Indie feminist powerhouse company The Rabble have collaborated with leading children’s theatre St Martins to create an intimate and unexpectedly personal reflection of loneliness.
Photo credit: Pier Carthew
Theatre is often an antidote to loneliness. We sit with strangers, and friends, to watch stories and hope that they connect to our personal story. But Lone is watched alone, and there’s only one performer. Indie feminist powerhouse company The Rabble have collaborated with leading children’s theatre St Martins to create an intimate and unexpectedly personal reflection of loneliness.
One by one, 11 people are let through a black curtain and told to find the number that corresponds to the label stuck on their clothes. It’s dark and looks like a faded black and white photo. Almost scattered around are 11 identical houses – cubbies. It feels like a fairy tale, one of the good ones – creepy but familiar. Standing at our front doors, we can’t see anyone else; the visual safety of other people is gone. Putting on headphones, all comforting coughs and shuffles also disappear. All we know is that a child is in each house. And when the lights behind the door go on, we go in.
Emma Valente and Kate Davis founded The Rabble in 2006. With critically-adored and sold-out adaptions like Orlando, The Story of O and Joan, they start with design and work with actors to strip back text to re-create the worlds that might exist in the white spaces of subtext. Their work isn’t for children.
St Martins opened in 1977 as a company and space for children’s theatre, and in recent years have partnered with other Melbourne companies to create work with children for adult audiences. Also critically acclaimed, their productions like The Bacchae, Genius and Gonzo show a world from a young person’s perspective and have examined issues including the sexualisation of teenage girls, neurodiversity, and pornography and teenage boys.
Lone is for adults but each cubby and story is a collaboration with one of 11 artists, aged eight to 11. Each were asked to imagine a room that’s about loneliness. Remember what it felt like to be lonely as a child? Remember those uneasy fairy tales about a child being alone?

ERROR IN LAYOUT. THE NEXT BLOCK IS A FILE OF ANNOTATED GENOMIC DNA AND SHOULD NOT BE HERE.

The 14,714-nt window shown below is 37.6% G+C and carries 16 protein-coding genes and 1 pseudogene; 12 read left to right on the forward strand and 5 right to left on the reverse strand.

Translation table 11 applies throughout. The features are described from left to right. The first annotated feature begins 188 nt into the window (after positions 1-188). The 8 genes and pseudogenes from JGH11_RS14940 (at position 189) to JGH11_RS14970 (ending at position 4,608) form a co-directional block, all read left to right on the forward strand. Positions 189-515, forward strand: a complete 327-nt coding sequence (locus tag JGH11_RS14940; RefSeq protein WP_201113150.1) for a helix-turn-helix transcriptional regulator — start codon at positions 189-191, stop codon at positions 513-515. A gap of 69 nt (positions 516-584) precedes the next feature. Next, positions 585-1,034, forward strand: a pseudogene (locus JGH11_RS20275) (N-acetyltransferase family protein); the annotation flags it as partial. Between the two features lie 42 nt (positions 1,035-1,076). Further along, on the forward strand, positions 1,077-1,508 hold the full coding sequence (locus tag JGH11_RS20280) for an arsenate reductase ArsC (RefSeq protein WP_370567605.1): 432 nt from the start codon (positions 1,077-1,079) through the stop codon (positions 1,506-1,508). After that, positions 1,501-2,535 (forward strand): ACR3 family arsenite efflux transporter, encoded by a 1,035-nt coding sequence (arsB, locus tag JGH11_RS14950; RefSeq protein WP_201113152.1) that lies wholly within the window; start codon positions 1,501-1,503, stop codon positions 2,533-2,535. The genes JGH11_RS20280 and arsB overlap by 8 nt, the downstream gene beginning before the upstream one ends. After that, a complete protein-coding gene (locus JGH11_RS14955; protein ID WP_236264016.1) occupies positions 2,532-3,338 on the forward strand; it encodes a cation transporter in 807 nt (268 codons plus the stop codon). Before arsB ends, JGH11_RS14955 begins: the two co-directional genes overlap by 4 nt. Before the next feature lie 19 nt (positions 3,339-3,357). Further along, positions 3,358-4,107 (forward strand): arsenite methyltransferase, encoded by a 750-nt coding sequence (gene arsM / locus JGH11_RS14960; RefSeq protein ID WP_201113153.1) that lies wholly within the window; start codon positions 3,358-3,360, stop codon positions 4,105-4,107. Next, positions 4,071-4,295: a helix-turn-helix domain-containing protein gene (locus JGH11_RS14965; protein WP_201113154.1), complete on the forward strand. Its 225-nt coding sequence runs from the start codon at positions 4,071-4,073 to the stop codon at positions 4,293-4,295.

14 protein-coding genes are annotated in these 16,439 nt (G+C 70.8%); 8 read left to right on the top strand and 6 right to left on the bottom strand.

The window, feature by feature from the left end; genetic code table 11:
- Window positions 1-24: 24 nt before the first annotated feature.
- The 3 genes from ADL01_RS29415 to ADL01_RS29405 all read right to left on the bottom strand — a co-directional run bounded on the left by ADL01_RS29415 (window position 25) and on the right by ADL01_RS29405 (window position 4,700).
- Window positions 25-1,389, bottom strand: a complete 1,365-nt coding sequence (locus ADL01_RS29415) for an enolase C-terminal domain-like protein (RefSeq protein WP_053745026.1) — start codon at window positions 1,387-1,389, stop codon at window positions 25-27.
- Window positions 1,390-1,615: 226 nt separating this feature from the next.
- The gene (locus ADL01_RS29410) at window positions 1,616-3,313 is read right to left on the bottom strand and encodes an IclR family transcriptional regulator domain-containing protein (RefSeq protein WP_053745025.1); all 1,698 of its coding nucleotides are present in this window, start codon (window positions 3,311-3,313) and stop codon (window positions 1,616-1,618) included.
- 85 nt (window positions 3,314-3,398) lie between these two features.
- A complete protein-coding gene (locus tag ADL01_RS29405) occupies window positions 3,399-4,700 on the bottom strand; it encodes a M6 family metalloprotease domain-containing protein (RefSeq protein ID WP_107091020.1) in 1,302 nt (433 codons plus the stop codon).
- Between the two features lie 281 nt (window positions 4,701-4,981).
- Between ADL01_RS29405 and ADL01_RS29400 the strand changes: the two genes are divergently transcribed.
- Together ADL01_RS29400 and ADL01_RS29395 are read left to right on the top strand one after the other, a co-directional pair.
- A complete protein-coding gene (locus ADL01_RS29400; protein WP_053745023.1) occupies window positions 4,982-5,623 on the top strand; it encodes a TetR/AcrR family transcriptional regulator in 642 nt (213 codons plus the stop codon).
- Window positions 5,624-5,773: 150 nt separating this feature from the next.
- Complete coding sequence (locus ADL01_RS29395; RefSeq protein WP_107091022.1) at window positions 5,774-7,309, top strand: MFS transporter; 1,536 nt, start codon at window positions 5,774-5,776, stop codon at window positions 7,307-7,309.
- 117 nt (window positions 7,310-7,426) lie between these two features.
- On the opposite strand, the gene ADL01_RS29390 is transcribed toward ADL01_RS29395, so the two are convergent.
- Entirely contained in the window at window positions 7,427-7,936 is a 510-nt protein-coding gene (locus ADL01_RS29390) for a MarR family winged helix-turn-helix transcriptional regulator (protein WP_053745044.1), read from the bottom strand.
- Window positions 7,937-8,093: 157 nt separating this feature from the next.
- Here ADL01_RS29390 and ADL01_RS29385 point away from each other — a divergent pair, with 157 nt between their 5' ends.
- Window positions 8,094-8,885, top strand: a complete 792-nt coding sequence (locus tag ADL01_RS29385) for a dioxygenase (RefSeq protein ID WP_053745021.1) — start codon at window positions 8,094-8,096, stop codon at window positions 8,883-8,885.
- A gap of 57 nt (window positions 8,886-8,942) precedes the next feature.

Davis and Valente’s designs are based on each young artist’s vision. The result is a space that shifts between the real and imagined. We see the child’s imagined world but feel it with an adult understanding, which is heightened by The Rabble's aesthetic. Davis’s surprising, stark and spot-on symbolism provokes a rush of childhood memories and Valente’s lighting seeps through our skin to heighten every feeling.
All of which are pushed aside for a while because there’s a child in the space, which is only about two metres from wall to wall. This is the child’s world. We’re adults. We’re meant to look after children. Stepping in and seeing a child lying on the floor, I didn’t know if I were welcome or someone to be afraid of.
I spent my time with 10-year-old Jackson Reid. In his bio, he says that an interesting fact is that “I’m cool”. He’s right. His world is full of sticks and twigs from trees. It feels safe until he realises that someone is in his space with him.
Without giving away the experience, this young artist – trust the young artist in each room; they don’t need our help – created an ending that was so genuinely disconcerting and beautiful that I teetered somewhere between crying and cheering.
Being alone in the dark – there is perfect dark – isn’t lonely, but not being able to share your story and experience can be. Each Lone experience only lasts for half an hour, so stay and talk with the ten others who will have had very different experiences. Our group talked about where we sat in the room, what we saw, how we felt and the remarkable young artists who invited us into their worlds. I heard about a spell that turns a room pink, a party and a letter to a father. I want to see them all, but I wouldn’t swap my time in the room of sticks for anything.
4 stars: ★★★★
The Rabble and St Martins
Arts House, North Melbourne Town Hall
8-17 June 2018
First published on
What the stars mean?
- Five stars: Exceptional, unforgettable, a must see
- Four and a half stars: Excellent, definitely worth seeing
- Four stars: Accomplished and engrossing but not the best of its kind
- Three and a half stars: Good, clever, well made, but not brilliant
- Three stars: Solid, enjoyable, but unremarkable or flawed
- Two and half stars: Neither good nor bad, just adequate
- Two stars: Not without its moments, but ultimately unsuccessful
- One star: Awful, to be avoided
- Zero stars: Genuinely dreadful, bad on every level